Effective 16 January, a new regulation affecting those veterans living with Traumatic Brain Injury who also have Parkinson’s disease, certain types of dementia, depression, unprovoked seizures or certain diseases of the hypothalamus and pituitary glands takes effect.
From a recent VA news release, “If certain Veterans with service-connected TBI also have one of the five illnesses, then the second illness will also be considered as service connected for the calculation of VA disability compensation.” The Institute of Medicine has concluded there is sufficient correlation to link these diseases with moderate or severe Traumatic Brain Injury. Servicemembers who are within 180 days of discharge may also file a pre-discharge claim for TBI and these secondary conditions.
Others have reported this ruling as establishing five new presumptive conditions. This is incorrect. The VA does not consider them presumptive conditions as they do for certain diseases related to Agent Orange, for example. Instead, they are purely recognized secondary service-connected conditions if one already has TBI. All but one, Parkinson’s, have time limits on their manifestation. And all require moderate or severe TBI. However, the decision-making process will be essentially the same unless there is evidence to the contrary. The decision does not preclude separately filing for one of these conditions as being the caused by service. That is a decision to made with an accredited service officer.
Here’s what what the final ruling says (It will result in the amending of 38 CFR 3.310, the guiding regulation on this matter):
- …[A]bsent clear evidence to the contrary, five diagnosable illnesses “shall be held to be” secondary results of TBI in certain circumstances. The identified circumstances pertain to the severity of the TBI and the period of time between the TBI and the manifestation of the secondary condition. Specifically, paragraph (d)(1) of the rule provides for secondary service connection of the following illnesses:
(1) Parkinsonism, including Parkinson’s disease, manifested following moderate or severe TBI;
(2) Unprovoked seizures manifested following moderate or severe TBI;
(3) Dementias of the following types: presenile dementia of the Alzheimer type, frontotemporal dementia, and dementia with Lewy bodies, if manifest within 15 years following moderate or severe TBI;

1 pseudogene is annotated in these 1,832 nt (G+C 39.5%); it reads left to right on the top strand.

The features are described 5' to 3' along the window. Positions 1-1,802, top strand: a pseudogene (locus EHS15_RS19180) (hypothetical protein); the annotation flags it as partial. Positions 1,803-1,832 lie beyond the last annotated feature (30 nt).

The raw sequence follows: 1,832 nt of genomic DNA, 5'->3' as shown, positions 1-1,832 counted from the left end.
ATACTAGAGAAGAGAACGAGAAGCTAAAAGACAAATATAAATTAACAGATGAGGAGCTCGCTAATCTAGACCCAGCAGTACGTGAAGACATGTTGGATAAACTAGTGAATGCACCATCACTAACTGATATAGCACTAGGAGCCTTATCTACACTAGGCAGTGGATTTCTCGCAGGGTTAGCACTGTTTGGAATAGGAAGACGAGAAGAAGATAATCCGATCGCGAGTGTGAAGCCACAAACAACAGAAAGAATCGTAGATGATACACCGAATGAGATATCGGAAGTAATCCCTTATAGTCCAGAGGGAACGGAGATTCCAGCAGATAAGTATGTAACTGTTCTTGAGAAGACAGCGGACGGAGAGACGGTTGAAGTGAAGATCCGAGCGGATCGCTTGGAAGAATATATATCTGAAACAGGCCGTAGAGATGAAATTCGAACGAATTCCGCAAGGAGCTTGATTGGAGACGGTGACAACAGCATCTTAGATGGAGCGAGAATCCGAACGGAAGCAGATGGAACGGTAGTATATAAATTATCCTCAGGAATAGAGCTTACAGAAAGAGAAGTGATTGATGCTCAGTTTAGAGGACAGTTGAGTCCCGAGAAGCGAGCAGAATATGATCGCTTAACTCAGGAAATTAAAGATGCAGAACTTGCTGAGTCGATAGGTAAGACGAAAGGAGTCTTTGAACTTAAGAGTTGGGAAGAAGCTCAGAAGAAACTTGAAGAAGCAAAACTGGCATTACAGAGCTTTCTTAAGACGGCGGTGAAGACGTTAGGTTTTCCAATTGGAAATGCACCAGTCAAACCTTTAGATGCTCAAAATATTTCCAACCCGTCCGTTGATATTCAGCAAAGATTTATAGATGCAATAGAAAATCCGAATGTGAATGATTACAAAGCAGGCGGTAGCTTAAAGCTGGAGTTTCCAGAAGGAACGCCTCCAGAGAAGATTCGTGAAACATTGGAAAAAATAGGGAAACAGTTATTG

(4) Depression if manifest within 3 years of moderate or severe TBI, or within 12 months of mild TBI; and
(5) Diseases of hormone deficiency that result from hypothalamo-pituitary changes if manifest within 12 months of moderate or severe TBI. If those conditions are met, the secondary condition will be service connected and considered to be part of the service-connected TBI for purposes of providing VA disability benefits.
- The time periods set forth in this rule are based upon available scientific and medical evidence, as summarized by the IOM, and reflect the finding that, when the secondary condition manifests within such time period, it is reasonable to conclude, without the need for further evidentiary development, that the condition resulted from the TBI. Because no time period is specified for Parkinsonism or unprovoked seizures following moderate or severe TBI, secondary service connection will be established if those conditions are manifest at any time after the TBI.
- [On establishing whether one has TBI itself,] Paragraph (d)(3) of the final rule sets forth the criteria VA will use to determine whether a TBI in service was mild, moderate, or severe. Those criteria are the standard criteria that VA and the Department of Defense (DoD) both currently employ in evaluating the severity of a TBI. The criteria consist of five distinguishing factors, each pertaining to the effects of the injury at the time of the injury or shortly thereafter. The rule provides that a claimant need not meet all the criteria of a particular level of severity in order for VA to classify the TBI at that severity level. Rather, VA will rank the TBI at the highest level in which any criterion is met, except where the qualifying criterion is the same at both levels, in which case, VA would look to the other criterion to determine the highest level assignable.
- [On treating one of the five secondary conditions as a contention on its own,] Paragraph (d)(2) of the rule would state that neither the severity levels nor the time limits set forth in the rule will preclude a finding of service connection for conditions shown by evidence to be proximately due to service-connected TBI. It further explains that, if a claim does not meet requirements of this rule for a mandatory finding of secondary service connection, VA will develop and decide the claim under generally applicable principles of service connection without regard to paragraph (d)(10) of this rule.
As of 16 January 2014